Sunflowers and cover crops serve dual purpose
Svitak Hay Farms of Lincolnville tried something new this year. They planted sunflowers into a cover crop of turnips and several other plants.
The sunflowers were harvested this past week using special pans bolted onto the front of the combine to catch the stalks and feed them into the machine.
The black, high-oil seeds are being stored in bins and will later be shipped to Lamar, Colorado, to be processed into sunflower oil.
Cattle will be turned into the cover crop to provide winter grazing. They will eat the green plants, then eat the turnip bulbs out of the ground.
Shane Svitak was harvesting, on Monday, an 80-acre field of sunflowers west of Lincolnville. He said they had 450 acres altogether and were planning to winter two groups of cows on the cover crops.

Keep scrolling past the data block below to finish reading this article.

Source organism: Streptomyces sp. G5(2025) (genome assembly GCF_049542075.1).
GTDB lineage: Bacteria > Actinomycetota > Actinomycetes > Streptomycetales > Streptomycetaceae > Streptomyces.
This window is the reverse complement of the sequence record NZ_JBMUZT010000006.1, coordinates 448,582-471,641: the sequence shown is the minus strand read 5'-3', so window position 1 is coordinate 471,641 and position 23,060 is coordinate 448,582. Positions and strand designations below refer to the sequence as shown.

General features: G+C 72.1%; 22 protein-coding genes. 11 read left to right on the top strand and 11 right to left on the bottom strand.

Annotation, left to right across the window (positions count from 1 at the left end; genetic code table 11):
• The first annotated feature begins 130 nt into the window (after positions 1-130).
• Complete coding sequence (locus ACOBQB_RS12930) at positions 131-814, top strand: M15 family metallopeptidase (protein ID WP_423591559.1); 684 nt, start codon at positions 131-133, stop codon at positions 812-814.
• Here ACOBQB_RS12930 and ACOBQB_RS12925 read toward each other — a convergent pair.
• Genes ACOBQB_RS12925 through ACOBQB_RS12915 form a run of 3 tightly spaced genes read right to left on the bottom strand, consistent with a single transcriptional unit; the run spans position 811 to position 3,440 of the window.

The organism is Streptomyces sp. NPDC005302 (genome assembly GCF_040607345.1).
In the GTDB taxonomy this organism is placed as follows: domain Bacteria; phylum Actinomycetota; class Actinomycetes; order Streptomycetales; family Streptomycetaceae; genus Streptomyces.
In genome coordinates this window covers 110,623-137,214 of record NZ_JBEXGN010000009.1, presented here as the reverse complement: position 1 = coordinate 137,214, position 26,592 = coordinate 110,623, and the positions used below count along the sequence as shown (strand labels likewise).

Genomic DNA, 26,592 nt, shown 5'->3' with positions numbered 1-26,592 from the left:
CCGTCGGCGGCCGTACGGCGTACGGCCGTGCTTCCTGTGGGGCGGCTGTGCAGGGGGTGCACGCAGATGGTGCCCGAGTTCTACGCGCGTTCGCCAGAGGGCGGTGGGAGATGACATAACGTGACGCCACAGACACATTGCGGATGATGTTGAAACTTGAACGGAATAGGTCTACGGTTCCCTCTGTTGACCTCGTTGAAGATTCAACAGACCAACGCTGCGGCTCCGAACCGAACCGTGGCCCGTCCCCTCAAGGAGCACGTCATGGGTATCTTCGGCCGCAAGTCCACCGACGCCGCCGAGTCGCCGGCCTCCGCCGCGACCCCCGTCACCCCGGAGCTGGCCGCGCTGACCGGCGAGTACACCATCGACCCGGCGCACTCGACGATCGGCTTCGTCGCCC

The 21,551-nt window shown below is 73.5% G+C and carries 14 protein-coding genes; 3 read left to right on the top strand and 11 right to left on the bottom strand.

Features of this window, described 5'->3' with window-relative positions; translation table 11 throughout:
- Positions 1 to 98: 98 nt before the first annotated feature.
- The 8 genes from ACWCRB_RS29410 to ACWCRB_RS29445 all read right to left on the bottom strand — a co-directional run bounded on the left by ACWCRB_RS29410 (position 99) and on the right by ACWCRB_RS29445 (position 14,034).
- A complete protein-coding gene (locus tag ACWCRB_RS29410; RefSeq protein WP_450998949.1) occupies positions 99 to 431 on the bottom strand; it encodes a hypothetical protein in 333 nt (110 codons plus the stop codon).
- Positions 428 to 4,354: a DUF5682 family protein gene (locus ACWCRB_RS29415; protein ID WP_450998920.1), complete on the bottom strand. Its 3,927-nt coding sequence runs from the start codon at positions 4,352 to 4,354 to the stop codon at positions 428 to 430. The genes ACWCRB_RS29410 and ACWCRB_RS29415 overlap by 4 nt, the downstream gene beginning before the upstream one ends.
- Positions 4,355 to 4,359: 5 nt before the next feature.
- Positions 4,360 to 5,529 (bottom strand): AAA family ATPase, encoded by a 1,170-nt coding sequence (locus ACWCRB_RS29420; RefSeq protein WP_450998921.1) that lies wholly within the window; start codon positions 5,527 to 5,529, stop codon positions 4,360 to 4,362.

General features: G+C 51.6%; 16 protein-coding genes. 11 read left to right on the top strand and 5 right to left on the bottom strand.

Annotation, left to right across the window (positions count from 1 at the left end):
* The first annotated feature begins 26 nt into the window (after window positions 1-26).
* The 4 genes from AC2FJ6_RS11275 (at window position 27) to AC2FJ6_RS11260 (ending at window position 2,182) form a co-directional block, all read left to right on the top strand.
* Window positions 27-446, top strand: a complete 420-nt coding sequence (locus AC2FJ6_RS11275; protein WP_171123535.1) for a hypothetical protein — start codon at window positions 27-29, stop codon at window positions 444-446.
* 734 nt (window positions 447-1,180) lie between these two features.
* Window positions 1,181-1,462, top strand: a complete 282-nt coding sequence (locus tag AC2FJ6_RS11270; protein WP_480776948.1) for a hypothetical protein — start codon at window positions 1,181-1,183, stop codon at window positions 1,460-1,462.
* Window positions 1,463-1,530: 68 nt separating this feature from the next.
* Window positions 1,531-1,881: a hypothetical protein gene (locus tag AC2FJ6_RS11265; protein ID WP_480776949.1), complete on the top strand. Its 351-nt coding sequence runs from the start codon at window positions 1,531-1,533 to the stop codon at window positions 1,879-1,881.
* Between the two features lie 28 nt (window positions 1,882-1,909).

He was pleased with how their experiment turned out. Competing with cover crops for moisture during a summer dry spell, the sunflower heads were a little smaller but still yielded well, and fall rains stimulated the growth of the cover crops, which are lush and green.
“As dry as it was, I was pretty impressed with what we got,” Svitak said. “We got decent flowers and decent grazing.”
One group of cows that are grazing a field planted to cover crops alone will be rotated to a wheat pasture adjacent to a harvested sunflower field.
“Our goal is to have winter grazing as long as possible,” Svitak said. “It also builds up the soil.”
Last modified Nov. 9, 2017